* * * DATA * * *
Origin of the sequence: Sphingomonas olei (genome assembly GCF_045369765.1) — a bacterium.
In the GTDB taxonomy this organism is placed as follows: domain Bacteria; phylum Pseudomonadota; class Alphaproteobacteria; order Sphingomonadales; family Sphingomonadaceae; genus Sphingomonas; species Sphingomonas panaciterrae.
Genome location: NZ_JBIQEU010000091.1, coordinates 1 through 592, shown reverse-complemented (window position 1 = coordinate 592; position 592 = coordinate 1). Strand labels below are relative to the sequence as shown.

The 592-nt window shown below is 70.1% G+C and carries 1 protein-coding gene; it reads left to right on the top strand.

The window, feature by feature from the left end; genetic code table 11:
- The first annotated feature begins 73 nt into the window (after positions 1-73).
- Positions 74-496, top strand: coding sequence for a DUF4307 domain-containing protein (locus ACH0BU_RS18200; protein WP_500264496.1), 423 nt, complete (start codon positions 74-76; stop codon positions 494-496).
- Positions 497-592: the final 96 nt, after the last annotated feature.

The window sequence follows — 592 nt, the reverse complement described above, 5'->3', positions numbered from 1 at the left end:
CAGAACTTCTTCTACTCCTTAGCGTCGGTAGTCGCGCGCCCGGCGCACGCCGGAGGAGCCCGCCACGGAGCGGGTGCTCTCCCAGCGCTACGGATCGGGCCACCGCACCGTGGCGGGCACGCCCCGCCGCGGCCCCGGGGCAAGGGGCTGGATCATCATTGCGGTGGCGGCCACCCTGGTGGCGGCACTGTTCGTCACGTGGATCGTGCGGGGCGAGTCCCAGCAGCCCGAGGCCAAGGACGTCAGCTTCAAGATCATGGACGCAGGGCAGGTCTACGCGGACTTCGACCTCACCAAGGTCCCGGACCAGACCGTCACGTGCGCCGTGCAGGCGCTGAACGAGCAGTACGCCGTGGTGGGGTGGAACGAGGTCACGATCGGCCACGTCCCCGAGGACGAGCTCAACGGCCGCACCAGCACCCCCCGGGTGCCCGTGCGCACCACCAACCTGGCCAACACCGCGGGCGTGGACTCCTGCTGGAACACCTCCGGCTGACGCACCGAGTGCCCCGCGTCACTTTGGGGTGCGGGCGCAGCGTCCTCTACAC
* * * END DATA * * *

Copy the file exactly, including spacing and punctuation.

Origin of the sequence: Sphingomonas olei (genome assembly GCF_045369765.1) — a bacterium.
In the GTDB taxonomy this organism is placed as follows: domain Bacteria; phylum Pseudomonadota; class Alphaproteobacteria; order Sphingomonadales; family Sphingomonadaceae; genus Sphingomonas; species Sphingomonas panaciterrae.
Genome location: NZ_JBIQEU010000091.1, coordinates 1 through 592, shown reverse-complemented (window position 1 = coordinate 592; position 592 = coordinate 1). Strand labels below are relative to the sequence as shown.

The 592-nt window shown below is 70.1% G+C and carries 1 protein-coding gene; it reads left to right on the top strand.

The window, feature by feature from the left end; genetic code table 11:
- The first annotated feature begins 73 nt into the window (after positions 1-73).
- Positions 74-496, top strand: coding sequence for a DUF4307 domain-containing protein (locus ACH0BU_RS18200; protein WP_500264496.1), 423 nt, complete (start codon positions 74-76; stop codon positions 494-496).
- Positions 497-592: the final 96 nt, after the last annotated feature.

The window sequence follows — 592 nt, the reverse complement described above, 5'->3', positions numbered from 1 at the left end:
CAGAACTTCTTCTACTCCTTAGCGTCGGTAGTCGCGCGCCCGGCGCACGCCGGAGGAGCCCGCCACGGAGCGGGTGCTCTCCCAGCGCTACGGATCGGGCCACCGCACCGTGGCGGGCACGCCCCGCCGCGGCCCCGGGGCAAGGGGCTGGATCATCATTGCGGTGGCGGCCACCCTGGTGGCGGCACTGTTCGTCACGTGGATCGTGCGGGGCGAGTCCCAGCAGCCCGAGGCCAAGGACGTCAGCTTCAAGATCATGGACGCAGGGCAGGTCTACGCGGACTTCGACCTCACCAAGGTCCCGGACCAGACCGTCACGTGCGCCGTGCAGGCGCTGAACGAGCAGTACGCCGTGGTGGGGTGGAACGAGGTCACGATCGGCCACGTCCCCGAGGACGAGCTCAACGGCCGCACCAGCACCCCCCGGGTGCCCGTGCGCACCACCAACCTGGCCAACACCGCGGGCGTGGACTCCTGCTGGAACACCTCCGGCTGACGCACCGAGTGCCCCGCGTCACTTTGGGGTGCGGGCGCAGCGTCCTCTACAC